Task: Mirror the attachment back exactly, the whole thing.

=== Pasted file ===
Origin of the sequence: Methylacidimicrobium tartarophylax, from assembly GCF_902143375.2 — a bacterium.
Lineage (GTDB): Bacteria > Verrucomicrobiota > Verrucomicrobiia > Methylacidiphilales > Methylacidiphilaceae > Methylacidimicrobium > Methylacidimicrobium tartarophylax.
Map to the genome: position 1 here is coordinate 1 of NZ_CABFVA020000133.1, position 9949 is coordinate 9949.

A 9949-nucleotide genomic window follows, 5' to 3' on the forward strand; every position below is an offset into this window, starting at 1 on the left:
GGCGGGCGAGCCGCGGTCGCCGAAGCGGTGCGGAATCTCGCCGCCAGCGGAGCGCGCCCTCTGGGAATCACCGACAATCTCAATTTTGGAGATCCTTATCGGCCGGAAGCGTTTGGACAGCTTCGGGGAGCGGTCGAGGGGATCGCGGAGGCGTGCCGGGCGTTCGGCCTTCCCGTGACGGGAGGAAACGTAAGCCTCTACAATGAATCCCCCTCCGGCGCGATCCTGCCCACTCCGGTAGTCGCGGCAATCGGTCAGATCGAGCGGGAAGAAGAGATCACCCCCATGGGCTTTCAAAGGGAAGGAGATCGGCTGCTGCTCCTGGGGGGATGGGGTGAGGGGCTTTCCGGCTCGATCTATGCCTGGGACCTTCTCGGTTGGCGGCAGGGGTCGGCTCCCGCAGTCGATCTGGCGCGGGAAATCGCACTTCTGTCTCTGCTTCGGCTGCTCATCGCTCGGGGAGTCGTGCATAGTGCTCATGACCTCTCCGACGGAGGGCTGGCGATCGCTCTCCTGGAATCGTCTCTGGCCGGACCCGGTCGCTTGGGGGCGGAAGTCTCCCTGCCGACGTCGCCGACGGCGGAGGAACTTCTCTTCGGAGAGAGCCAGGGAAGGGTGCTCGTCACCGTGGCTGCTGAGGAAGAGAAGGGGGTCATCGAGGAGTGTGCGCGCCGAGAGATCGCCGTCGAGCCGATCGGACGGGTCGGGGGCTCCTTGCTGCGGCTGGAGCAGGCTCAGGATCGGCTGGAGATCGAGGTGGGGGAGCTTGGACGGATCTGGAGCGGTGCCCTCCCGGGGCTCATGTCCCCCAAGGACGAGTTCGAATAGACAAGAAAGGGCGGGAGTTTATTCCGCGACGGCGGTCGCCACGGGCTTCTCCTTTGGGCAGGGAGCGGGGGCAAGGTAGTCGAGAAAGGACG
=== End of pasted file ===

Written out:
Origin of the sequence: Methylacidimicrobium tartarophylax, from assembly GCF_902143375.2 — a bacterium.
Lineage (GTDB): Bacteria > Verrucomicrobiota > Verrucomicrobiia > Methylacidiphilales > Methylacidiphilaceae > Methylacidimicrobium > Methylacidimicrobium tartarophylax.
Map to the genome: position 1 here is coordinate 1 of NZ_CABFVA020000133.1, position 9949 is coordinate 9949.

A 9949-nucleotide genomic window follows, 5' to 3' on the forward strand; every position below is an offset into this window, starting at 1 on the left:
GGCGGGCGAGCCGCGGTCGCCGAAGCGGTGCGGAATCTCGCCGCCAGCGGAGCGCGCCCTCTGGGAATCACCGACAATCTCAATTTTGGAGATCCTTATCGGCCGGAAGCGTTTGGACAGCTTCGGGGAGCGGTCGAGGGGATCGCGGAGGCGTGCCGGGCGTTCGGCCTTCCCGTGACGGGAGGAAACGTAAGCCTCTACAATGAATCCCCCTCCGGCGCGATCCTGCCCACTCCGGTAGTCGCGGCAATCGGTCAGATCGAGCGGGAAGAAGAGATCACCCCCATGGGCTTTCAAAGGGAAGGAGATCGGCTGCTGCTCCTGGGGGGATGGGGTGAGGGGCTTTCCGGCTCGATCTATGCCTGGGACCTTCTCGGTTGGCGGCAGGGGTCGGCTCCCGCAGTCGATCTGGCGCGGGAAATCGCACTTCTGTCTCTGCTTCGGCTGCTCATCGCTCGGGGAGTCGTGCATAGTGCTCATGACCTCTCCGACGGAGGGCTGGCGATCGCTCTCCTGGAATCGTCTCTGGCCGGACCCGGTCGCTTGGGGGCGGAAGTCTCCCTGCCGACGTCGCCGACGGCGGAGGAACTTCTCTTCGGAGAGAGCCAGGGAAGGGTGCTCGTCACCGTGGCTGCTGAGGAAGAGAAGGGGGTCATCGAGGAGTGTGCGCGCCGAGAGATCGCCGTCGAGCCGATCGGACGGGTCGGGGGCTCCTTGCTGCGGCTGGAGCAGGCTCAGGATCGGCTGGAGATCGAGGTGGGGGAGCTTGGACGGATCTGGAGCGGTGCCCTCCCGGGGCTCATGTCCCCCAAGGACGAGTTCGAATAGACAAGAAAGGGCGGGAGTTTATTCCGCGACGGCGGTCGCCACGGGCTTCTCCTTTGGGCAGGGAGCGGGGGCAAGGTAGTCGAGAAAGGACG